In a new study led by investigators at the University of Utah School of Medicine, researchers report on their recent findings on an advance that could directly increase the sensitivity of liquid biopsies. These new minimally invasive blood tests have been growing in popularity over the past few years on the basis of their potential to reduce, and possibly even eliminate, the need for the sometimes painful and risky procedures involved in sampling tumors, particularly those that reside deep within the body. Yet, thus far, the utility of the test has been limited by its sensitivity, particularly in its detection of solid tumors that have not yet metastasized.  

Liquid biopsies work by detecting pieces of DNA from tumors that are shed into the blood. However, so-called circulating tumor DNA (ctDNA) can be difficult to pick out from the abundant pieces of circulating DNA from healthy cells that are also present—analogous to finding a needle in a haystack. In the new study, the scientists demonstrated that the fragments of ctDNA and healthy DNA in cancer patients are disproportionally sized—a property that can be exploited to distinguish between the two populations of DNA.

“This development has the potential to enable earlier detection of solid tumors through a simple blood draw by substantially improving our ability to detect very low quantities of circulating DNA derived from tumor cells,” explained lead study author Hunter Underhill, M.D., Ph.D., assistant professor of pediatrics at the University of the Utah in the Division of Medical Genetics.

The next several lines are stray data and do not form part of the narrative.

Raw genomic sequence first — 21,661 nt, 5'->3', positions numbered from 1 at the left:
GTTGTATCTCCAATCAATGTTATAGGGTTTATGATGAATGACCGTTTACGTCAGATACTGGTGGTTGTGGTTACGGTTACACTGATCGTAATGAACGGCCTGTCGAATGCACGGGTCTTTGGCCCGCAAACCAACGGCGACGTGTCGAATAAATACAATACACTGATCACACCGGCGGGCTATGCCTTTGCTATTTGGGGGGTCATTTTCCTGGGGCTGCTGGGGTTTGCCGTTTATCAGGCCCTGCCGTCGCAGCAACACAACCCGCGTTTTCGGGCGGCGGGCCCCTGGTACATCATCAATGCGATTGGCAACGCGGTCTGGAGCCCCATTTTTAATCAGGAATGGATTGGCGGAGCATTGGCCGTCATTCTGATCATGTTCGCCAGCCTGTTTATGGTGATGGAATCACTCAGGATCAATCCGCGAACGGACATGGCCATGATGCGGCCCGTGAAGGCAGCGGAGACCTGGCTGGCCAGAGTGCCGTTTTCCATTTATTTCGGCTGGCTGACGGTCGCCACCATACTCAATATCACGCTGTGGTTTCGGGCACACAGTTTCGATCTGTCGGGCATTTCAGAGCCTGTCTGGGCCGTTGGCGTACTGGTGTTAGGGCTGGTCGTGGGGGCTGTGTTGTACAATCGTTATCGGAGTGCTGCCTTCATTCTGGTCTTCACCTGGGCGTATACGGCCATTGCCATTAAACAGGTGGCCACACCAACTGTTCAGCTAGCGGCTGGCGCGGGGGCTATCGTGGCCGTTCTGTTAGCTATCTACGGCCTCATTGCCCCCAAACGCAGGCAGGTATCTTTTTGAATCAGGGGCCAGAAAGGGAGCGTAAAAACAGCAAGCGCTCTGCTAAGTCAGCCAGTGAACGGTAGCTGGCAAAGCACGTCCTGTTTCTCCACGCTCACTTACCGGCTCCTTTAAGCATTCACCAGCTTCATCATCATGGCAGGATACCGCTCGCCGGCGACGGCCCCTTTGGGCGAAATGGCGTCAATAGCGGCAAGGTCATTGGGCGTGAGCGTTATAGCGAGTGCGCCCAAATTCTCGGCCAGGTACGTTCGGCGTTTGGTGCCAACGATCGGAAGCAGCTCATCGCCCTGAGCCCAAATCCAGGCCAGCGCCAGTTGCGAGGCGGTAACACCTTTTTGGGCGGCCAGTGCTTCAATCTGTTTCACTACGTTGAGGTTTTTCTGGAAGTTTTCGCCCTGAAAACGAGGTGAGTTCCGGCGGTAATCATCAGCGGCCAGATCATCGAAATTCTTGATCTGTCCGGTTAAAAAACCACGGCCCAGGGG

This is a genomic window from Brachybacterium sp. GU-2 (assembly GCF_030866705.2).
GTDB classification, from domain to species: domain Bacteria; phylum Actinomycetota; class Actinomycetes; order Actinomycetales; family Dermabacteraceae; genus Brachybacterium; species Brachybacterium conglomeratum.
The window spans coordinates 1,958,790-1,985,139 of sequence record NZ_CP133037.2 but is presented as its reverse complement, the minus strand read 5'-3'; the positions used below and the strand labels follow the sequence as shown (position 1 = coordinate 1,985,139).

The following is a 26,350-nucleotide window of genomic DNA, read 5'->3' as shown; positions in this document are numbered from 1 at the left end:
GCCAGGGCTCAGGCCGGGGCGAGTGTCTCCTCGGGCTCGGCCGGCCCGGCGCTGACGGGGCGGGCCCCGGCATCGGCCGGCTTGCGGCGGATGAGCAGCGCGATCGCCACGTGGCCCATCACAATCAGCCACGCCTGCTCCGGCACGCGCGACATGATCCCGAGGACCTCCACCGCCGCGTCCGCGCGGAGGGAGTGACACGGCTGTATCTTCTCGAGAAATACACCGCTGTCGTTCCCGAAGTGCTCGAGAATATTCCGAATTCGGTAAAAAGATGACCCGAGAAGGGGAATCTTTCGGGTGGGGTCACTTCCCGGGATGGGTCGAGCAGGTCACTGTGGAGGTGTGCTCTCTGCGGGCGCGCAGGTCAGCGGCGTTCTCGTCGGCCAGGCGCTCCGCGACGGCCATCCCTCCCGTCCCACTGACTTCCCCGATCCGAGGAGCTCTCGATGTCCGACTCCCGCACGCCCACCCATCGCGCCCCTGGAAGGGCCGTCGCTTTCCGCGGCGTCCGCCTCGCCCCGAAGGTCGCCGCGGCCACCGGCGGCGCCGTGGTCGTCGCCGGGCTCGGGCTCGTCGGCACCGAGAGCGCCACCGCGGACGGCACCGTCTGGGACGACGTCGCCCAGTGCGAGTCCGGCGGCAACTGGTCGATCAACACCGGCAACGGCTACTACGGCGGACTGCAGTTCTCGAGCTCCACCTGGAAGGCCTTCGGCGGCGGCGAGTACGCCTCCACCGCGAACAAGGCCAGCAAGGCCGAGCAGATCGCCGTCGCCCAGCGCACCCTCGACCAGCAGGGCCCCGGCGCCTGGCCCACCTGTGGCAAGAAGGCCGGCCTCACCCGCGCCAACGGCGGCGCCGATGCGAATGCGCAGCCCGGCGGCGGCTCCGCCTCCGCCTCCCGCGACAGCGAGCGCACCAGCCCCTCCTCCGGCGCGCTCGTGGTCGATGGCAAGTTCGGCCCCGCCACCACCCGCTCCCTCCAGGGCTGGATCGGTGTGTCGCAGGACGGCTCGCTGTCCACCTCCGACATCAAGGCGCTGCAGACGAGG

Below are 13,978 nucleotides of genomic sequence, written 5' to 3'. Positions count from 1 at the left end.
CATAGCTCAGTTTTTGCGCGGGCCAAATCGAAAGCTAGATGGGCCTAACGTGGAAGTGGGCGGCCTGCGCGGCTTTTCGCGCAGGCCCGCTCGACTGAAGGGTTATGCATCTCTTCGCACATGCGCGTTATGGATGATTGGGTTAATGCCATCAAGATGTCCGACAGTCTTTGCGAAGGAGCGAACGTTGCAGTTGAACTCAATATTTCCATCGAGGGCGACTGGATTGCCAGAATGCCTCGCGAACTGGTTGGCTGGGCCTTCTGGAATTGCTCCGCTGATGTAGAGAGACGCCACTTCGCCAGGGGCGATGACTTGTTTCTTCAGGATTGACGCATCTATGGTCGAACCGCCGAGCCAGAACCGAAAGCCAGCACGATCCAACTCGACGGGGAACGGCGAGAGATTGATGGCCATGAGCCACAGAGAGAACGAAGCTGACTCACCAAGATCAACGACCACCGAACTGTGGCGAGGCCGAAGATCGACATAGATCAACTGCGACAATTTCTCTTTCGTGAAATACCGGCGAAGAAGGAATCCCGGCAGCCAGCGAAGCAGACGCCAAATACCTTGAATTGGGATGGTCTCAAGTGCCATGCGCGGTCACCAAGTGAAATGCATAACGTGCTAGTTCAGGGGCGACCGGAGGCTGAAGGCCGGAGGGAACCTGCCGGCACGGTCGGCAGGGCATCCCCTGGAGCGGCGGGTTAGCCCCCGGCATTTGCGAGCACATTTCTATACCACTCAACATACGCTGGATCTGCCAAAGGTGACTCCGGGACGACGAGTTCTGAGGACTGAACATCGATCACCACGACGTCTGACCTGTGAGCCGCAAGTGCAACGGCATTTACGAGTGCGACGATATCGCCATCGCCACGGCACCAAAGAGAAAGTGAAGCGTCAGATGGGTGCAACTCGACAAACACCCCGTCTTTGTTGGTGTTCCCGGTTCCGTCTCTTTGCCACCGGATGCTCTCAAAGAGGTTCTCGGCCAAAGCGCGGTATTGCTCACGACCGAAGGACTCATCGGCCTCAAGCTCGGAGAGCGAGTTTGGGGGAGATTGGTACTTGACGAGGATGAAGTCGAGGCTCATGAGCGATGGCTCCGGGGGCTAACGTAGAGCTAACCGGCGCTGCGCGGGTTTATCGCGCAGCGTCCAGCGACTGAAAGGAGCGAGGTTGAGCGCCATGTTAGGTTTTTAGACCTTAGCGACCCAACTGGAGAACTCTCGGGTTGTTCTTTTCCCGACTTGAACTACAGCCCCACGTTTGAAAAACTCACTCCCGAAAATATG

The research team initially discovered size difference between ctDNA and healthy circulating DNA in animal tumor models created by inducing tumors with human cancer cells. In a model of glioblastoma, a brain cancer that does not metastasize outside of the brain, they could readily see that the length of ctDNA was smaller than healthy DNA by 20–50 base pairs. However, the researcher wanted to determine if these findings were a species-specific phenomenon, limited to animal tumor models, or if this was a normal biologic occurrence that may also be present in cancer patients.

The findings from this study were published recently in PLOS Genetics in an article entitled “Fragment Length of Circulating Tumor DNA.”

Subsequently, the investigators compared circulating DNA from melanoma patients to that from healthy volunteers. They found that their observations from animal models held true in that the average length of all the DNA pieces present in the blood from melanoma patients was 20–50 base pairs shorter compared to the DNA pieces in blood from healthy volunteers. Upon sequencing the DNA, they found that DNA fragments containing mutated genes—markers of tumors—were typically smaller than healthy versions of the gene from within the same patient.

The results suggested to the research team that ctDNA is more likely to be shorter than circulating healthy DNA. Therefore, they believe that selecting for pieces that are smaller in size should enrich for DNA that comes from tumors. If a person carries them, separation of specific DNA fragments on the basis of size should make them easier to see—akin to reducing the size of the haystack without removing or changing the size of the needle.

The University of Utah scientists tested their supposition by examining DNA from four lung cancer patients, isolating fragments that were 20–50 base pairs shorter than the average total size in circulation. This method increased the proportion of tumor to healthy DNA by 2.5- to 9-fold. The approach was most successful in making a difference in samples from the two patients in which the smaller-sized tumor DNA was not readily apparent, which may represent patients with low tumor burden and previously difficult-to-detect ctDNA.

“It's possible that jump in sensitivity could make the difference between being able to detect cancer, and not,” noted Dr. Underhill. “Understanding the mechanism behind this difference may give us new insights into cancer.”

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